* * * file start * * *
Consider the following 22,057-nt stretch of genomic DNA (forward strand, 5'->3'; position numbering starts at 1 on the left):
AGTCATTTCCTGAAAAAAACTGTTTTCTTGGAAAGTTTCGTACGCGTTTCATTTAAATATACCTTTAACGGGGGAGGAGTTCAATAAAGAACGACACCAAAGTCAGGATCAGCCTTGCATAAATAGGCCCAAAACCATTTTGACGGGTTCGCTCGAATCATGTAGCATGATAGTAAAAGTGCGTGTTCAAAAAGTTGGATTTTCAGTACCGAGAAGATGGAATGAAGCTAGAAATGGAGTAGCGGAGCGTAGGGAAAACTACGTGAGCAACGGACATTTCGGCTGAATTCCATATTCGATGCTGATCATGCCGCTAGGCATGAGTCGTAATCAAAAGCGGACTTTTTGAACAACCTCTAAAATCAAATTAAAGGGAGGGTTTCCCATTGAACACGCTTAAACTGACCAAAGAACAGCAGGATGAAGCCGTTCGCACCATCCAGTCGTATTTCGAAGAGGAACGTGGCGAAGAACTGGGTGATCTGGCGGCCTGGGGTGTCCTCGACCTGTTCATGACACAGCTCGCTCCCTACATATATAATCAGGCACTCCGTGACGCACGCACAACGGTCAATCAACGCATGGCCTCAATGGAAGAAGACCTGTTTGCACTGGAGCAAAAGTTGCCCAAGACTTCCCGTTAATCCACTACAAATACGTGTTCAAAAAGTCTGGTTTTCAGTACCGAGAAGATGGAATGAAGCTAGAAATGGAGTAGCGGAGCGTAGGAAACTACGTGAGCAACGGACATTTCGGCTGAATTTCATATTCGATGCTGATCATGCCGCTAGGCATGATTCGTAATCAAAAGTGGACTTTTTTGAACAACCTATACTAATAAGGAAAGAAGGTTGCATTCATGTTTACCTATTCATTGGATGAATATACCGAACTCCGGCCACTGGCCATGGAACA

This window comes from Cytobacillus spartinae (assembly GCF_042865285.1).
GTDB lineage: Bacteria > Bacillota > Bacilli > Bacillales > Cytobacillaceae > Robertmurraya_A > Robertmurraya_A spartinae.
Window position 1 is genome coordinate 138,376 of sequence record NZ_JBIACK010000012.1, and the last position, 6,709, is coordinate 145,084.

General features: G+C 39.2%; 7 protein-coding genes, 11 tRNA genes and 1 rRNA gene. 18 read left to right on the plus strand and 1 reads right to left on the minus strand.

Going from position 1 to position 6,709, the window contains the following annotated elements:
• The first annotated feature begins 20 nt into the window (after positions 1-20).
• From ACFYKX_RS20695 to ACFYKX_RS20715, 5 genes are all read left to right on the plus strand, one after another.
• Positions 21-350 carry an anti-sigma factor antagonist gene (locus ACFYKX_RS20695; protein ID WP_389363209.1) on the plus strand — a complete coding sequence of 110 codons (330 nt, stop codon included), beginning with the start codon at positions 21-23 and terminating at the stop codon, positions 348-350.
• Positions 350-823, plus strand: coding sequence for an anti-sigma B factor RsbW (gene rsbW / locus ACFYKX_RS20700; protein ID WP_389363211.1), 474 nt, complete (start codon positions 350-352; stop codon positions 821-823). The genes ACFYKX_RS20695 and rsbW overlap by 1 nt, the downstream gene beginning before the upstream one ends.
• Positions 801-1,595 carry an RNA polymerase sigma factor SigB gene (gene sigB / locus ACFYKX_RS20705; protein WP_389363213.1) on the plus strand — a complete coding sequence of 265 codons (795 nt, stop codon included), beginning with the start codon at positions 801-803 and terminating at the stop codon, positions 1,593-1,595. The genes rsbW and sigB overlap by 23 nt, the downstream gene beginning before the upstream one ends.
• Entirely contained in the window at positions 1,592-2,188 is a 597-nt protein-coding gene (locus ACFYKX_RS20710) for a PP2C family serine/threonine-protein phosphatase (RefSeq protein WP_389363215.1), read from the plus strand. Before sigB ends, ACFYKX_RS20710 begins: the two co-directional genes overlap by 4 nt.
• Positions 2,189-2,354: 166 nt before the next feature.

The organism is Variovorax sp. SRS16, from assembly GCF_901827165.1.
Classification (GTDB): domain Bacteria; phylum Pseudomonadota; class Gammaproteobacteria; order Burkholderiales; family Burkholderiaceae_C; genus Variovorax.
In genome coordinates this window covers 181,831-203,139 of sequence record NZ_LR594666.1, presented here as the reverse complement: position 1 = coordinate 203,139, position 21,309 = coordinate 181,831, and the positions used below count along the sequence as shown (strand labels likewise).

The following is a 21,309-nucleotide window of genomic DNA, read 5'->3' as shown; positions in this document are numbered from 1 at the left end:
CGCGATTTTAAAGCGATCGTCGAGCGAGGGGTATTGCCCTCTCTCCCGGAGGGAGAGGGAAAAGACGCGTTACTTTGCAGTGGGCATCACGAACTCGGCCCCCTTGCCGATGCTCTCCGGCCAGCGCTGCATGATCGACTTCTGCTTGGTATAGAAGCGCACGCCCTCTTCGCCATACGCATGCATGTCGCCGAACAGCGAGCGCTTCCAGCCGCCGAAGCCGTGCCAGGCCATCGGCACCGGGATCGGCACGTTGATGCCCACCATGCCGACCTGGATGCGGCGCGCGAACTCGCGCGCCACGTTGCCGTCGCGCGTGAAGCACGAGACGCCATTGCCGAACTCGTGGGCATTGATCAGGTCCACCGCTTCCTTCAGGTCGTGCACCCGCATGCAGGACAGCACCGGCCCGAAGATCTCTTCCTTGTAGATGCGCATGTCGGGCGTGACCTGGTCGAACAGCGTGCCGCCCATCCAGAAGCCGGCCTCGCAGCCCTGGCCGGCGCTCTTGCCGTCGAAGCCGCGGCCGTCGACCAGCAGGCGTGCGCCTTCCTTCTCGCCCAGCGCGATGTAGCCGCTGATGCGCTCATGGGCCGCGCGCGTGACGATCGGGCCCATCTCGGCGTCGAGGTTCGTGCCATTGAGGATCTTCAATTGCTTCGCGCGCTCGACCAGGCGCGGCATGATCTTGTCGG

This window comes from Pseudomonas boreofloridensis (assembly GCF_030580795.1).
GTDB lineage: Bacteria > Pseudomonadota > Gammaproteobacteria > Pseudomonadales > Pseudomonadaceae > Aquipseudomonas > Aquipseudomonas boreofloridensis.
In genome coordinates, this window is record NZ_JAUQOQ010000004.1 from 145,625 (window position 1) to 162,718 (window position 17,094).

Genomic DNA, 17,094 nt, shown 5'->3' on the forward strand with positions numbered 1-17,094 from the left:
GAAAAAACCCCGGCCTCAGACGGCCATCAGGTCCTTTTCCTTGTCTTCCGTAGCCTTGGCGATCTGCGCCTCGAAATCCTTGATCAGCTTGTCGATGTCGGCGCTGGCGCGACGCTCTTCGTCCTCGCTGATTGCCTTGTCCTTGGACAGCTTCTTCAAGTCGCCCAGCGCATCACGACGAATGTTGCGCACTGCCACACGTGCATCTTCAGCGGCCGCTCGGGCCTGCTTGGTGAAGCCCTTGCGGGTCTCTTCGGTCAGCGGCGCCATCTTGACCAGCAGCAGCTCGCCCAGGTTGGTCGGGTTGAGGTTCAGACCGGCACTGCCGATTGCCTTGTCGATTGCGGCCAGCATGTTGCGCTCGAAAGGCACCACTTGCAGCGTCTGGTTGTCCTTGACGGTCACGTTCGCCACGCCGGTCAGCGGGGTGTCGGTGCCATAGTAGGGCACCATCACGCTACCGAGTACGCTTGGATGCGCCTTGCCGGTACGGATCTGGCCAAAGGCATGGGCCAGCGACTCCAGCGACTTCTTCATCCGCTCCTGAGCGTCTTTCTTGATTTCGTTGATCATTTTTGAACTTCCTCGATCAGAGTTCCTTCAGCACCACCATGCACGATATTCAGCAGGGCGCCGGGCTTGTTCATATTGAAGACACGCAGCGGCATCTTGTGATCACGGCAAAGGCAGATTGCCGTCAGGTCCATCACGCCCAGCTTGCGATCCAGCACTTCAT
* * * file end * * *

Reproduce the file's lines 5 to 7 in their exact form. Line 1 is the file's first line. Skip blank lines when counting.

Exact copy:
Window position 1 is genome coordinate 138,376 of sequence record NZ_JBIACK010000012.1, and the last position, 6,709, is coordinate 145,084.

General features: G+C 39.2%; 7 protein-coding genes, 11 tRNA genes and 1 rRNA gene. 18 read left to right on the plus strand and 1 reads right to left on the minus strand.

Going from position 1 to position 6,709, the window contains the following annotated elements: